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Journalism: Primary Sources

Primary Source LibGuide

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This LibGuide A guide to finding and using Primary source materials.  Information from this page come directly from the full Primary Sources LibGuide.

Types of Primary Sources

The following types of materials can be considered primary sources:

  • Public Records
    • Census records
    • Church or Synagogue records
    • Divorce records
    • Education records
    • Land and Title records
    • Military records
  • Personal papers
    • Journals
    • Diaries
    • Correspondence / letters
  • Organization records
  • Newspaper articles
  • Original research
  • Original works of literature
  • Photographs
  • Art
  • Maps
  • Video and film
  • Sound recordings
  • Interviews

Information compiled from:  Horowitz, Lou.  Knowing Where to Look:  the ultimate guide to research.  Cincinnati : Writer's Digest, 1984.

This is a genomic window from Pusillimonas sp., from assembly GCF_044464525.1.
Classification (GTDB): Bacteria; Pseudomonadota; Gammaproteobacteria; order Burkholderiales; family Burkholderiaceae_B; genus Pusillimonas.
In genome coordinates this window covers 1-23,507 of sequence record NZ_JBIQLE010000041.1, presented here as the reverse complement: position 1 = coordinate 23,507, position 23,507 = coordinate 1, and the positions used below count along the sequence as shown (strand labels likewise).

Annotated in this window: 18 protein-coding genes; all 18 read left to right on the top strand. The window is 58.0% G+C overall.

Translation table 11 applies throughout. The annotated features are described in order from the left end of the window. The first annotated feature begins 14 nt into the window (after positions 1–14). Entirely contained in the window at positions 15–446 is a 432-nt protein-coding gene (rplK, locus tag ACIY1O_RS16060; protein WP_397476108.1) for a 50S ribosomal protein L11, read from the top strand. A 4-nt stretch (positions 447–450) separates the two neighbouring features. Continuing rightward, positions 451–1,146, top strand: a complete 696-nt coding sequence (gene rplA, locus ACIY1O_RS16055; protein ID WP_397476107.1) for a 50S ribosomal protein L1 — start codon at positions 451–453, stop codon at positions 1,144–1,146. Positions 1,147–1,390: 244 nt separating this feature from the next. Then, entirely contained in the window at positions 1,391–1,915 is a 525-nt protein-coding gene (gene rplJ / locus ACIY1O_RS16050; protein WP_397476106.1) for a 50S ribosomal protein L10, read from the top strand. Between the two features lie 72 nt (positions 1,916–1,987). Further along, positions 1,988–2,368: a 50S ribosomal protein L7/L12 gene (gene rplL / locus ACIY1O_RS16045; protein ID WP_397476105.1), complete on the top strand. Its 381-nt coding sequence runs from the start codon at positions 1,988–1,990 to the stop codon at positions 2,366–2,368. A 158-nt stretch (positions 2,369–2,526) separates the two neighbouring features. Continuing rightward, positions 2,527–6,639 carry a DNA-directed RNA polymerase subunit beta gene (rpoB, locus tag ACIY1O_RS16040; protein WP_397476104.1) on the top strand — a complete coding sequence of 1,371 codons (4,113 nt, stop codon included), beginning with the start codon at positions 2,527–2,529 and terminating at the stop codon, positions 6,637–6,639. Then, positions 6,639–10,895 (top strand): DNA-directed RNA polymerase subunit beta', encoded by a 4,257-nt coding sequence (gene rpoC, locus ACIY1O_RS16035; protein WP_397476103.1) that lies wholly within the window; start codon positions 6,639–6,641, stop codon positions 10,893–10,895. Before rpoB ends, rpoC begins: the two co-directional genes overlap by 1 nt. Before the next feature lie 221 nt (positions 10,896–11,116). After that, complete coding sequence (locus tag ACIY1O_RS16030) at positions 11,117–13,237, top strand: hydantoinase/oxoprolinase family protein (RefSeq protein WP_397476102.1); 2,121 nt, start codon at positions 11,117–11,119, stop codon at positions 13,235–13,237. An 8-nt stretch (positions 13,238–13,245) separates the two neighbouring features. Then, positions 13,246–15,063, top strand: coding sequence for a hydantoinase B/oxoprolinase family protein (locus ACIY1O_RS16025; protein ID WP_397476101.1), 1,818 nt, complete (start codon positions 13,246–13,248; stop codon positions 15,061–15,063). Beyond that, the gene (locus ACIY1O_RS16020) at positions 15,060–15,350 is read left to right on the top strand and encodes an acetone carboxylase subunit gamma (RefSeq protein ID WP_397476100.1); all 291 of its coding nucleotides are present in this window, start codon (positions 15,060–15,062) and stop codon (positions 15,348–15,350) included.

Also from: 
https://www.collectionscanada.gc.ca/education/008-3010-e.html
(retrieved 9/16/2015)

Why do you need to use Primary sources, anyway?

Primary sources...it seems like almost every professor at one time or another wants students to use them, but have you ever wondered why?  And just what *is* a primary source, anyway?  This LibGuide has been designed not only to answer those questions, but also to provide you with some links to primary source material that will help you learn just how to use these unique items, and illustrate the wide variety of items available to scholars.  

Why use primary sources in the first place?  Primary sources have the unique distinction of being "windows into the past", providing first-hand accounts of events that happened in history.  They provide an unfiltered look at the political, scientific, artistic, and societal achievements of the time, and also give context to the attitudes and thoughts of the people who lived through these events. Working with these documents and artifacts can give a student or researcher the sense of actually "being there", something that second-hand or secondary sources just can't provide, and can give students a broader sense of the continuum of history and how they fit within it.  Primary sources can:

  • Engage students - relate on a personal level, develop empathy for the human condition
  • Develop critical thinking skills - analyze data, develop inferences, and construct additional questions 
  • Construct knowledge - synthesize information from multiple sources

Source:  Retrieved from the Library of Congress, http://www.loc.gov/teachers/usingprimarysources/whyuse.html 

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